Think South: How We Got Six Men and Forty Dogs Across Antarctica
Chapter 6: Giles
By the time I reached them with my answer, the price of the Cessna had risen to thirty-two thousand. It was past midnight. If the film did not leave the Patriot Hills that night, it would not make it back in time for the broadcast. The weather reports across the Drake Passage were good, but not expected to last. The window of opportunity was slipping away. I talked them back down to twenty thousand and some barrels of fuel that we had left behind on King George Island. Plus, they interjected, ABC has to pay immediately for Bob Beattie’s recent “rescue” from King George – the place they, themselves, had stranded him.
"OK," I said after another conference with ABC producers. "They have told me to say yes." Now it was four a.m. "Get the Cessna in the air!"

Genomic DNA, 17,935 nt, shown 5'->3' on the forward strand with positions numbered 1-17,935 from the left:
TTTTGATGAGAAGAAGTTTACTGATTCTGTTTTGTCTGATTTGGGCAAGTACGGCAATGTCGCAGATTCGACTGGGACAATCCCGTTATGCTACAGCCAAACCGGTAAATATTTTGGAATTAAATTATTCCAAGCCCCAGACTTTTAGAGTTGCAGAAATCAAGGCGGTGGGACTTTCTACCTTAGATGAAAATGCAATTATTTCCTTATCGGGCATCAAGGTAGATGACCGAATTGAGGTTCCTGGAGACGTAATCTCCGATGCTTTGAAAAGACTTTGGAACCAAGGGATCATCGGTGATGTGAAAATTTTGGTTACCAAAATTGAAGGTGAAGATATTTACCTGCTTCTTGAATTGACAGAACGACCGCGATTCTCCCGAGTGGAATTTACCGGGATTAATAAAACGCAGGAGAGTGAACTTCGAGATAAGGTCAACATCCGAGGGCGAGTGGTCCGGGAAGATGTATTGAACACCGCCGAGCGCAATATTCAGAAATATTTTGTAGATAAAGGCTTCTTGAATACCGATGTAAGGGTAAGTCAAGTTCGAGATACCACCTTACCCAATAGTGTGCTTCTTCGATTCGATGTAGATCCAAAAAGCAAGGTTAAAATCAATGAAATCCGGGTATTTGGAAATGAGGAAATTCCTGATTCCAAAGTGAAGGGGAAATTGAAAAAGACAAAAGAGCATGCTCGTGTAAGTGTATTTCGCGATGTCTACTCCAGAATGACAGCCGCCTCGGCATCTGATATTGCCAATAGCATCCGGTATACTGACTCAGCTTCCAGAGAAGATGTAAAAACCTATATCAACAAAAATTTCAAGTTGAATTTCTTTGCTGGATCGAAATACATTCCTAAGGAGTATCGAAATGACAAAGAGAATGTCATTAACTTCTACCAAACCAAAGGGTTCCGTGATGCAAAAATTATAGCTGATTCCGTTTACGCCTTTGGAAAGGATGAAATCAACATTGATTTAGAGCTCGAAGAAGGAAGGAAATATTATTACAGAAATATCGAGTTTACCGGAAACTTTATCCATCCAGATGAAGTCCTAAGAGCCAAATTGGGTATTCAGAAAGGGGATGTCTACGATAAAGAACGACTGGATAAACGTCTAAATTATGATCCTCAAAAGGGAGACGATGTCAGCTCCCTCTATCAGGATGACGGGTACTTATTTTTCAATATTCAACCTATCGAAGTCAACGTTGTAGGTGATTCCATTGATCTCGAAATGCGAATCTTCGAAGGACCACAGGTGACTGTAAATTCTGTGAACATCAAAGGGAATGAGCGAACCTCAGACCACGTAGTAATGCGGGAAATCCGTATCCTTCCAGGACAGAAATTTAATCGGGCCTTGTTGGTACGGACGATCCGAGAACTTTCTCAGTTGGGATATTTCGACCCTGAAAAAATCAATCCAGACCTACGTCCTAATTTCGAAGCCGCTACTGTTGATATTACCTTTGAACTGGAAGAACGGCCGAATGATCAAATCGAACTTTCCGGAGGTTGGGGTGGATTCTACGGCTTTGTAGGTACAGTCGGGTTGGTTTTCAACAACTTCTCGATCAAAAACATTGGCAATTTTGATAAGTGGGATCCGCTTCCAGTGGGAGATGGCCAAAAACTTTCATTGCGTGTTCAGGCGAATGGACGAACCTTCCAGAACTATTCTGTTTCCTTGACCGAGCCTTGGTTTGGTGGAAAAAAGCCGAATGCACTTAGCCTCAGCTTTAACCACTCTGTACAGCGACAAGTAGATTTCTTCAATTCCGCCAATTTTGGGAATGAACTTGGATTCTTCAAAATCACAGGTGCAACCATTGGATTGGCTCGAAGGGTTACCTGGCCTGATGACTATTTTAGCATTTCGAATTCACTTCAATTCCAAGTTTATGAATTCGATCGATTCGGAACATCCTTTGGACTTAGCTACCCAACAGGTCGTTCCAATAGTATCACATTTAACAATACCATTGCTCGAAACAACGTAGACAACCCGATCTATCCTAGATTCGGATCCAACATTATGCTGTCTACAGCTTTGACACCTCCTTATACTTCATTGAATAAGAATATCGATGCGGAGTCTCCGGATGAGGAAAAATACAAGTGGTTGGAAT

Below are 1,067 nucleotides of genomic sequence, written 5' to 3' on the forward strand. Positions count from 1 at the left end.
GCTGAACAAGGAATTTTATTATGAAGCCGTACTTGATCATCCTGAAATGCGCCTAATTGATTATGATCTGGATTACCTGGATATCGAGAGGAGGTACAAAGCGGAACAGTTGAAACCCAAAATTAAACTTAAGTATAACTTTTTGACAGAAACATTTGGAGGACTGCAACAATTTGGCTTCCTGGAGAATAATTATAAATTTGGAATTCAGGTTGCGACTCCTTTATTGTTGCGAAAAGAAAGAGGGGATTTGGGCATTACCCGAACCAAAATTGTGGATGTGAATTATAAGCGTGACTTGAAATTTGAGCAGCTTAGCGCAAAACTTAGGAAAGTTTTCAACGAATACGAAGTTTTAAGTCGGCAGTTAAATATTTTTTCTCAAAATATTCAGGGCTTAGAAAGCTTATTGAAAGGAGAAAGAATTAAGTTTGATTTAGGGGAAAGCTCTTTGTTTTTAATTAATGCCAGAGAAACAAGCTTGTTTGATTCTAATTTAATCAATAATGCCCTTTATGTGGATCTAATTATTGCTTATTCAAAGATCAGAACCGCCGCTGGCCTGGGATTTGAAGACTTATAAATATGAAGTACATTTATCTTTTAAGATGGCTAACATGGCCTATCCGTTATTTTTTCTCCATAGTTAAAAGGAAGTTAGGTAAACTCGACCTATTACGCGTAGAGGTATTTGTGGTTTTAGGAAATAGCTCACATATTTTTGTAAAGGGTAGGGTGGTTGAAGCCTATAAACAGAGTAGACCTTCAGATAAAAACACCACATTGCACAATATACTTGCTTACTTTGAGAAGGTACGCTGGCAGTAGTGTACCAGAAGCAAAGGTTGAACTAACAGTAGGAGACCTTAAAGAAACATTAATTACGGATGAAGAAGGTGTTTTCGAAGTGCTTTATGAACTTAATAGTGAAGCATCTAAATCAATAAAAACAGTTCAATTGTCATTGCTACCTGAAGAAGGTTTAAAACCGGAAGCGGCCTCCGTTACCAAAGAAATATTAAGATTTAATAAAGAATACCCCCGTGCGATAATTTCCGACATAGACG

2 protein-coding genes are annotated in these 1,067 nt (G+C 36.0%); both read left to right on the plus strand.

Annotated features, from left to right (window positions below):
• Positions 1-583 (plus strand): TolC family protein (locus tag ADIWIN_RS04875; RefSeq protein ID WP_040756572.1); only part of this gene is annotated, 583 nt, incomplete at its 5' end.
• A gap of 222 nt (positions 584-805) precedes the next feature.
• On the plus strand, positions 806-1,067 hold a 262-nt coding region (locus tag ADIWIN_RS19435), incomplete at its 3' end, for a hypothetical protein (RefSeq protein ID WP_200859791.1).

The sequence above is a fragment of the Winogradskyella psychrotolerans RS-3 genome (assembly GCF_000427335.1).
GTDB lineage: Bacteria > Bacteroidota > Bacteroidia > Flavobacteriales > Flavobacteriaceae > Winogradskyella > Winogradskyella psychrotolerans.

COOL STUFF FOR READERS
Website and photos: Description and photos of the team’s arrival at the South Pole, written by Bill Spindler, a staff member on the American base.
Website and photos: Description of the Messner - Fuchs arrival at the South Pole in January 1990.
Photo: Photo of the expedition campsite outside the South Pole Station, by our photographer Gordon Wiltsie.
Website: Adventure Network
Website: About Mount Kershaw.
Background on Twin Otter aircraft, from the British Antarctic Survey.
Video: Tour of the new South Pole Station (2013).
Website: Treaty “Guidelines for Visitors to the Antarctic”.
Video: the IAATO has released video tutorials for people visiting Antarctica.
Article: 2006 Interview with Mike Sharp, president of Antarctic Logistics and Expeditions on why Twin Otter flights are so expensive.
Article: Amusing 'Spectator' account of Adventure Network's operations in 1996, and a group stranded at the Patriot Hills.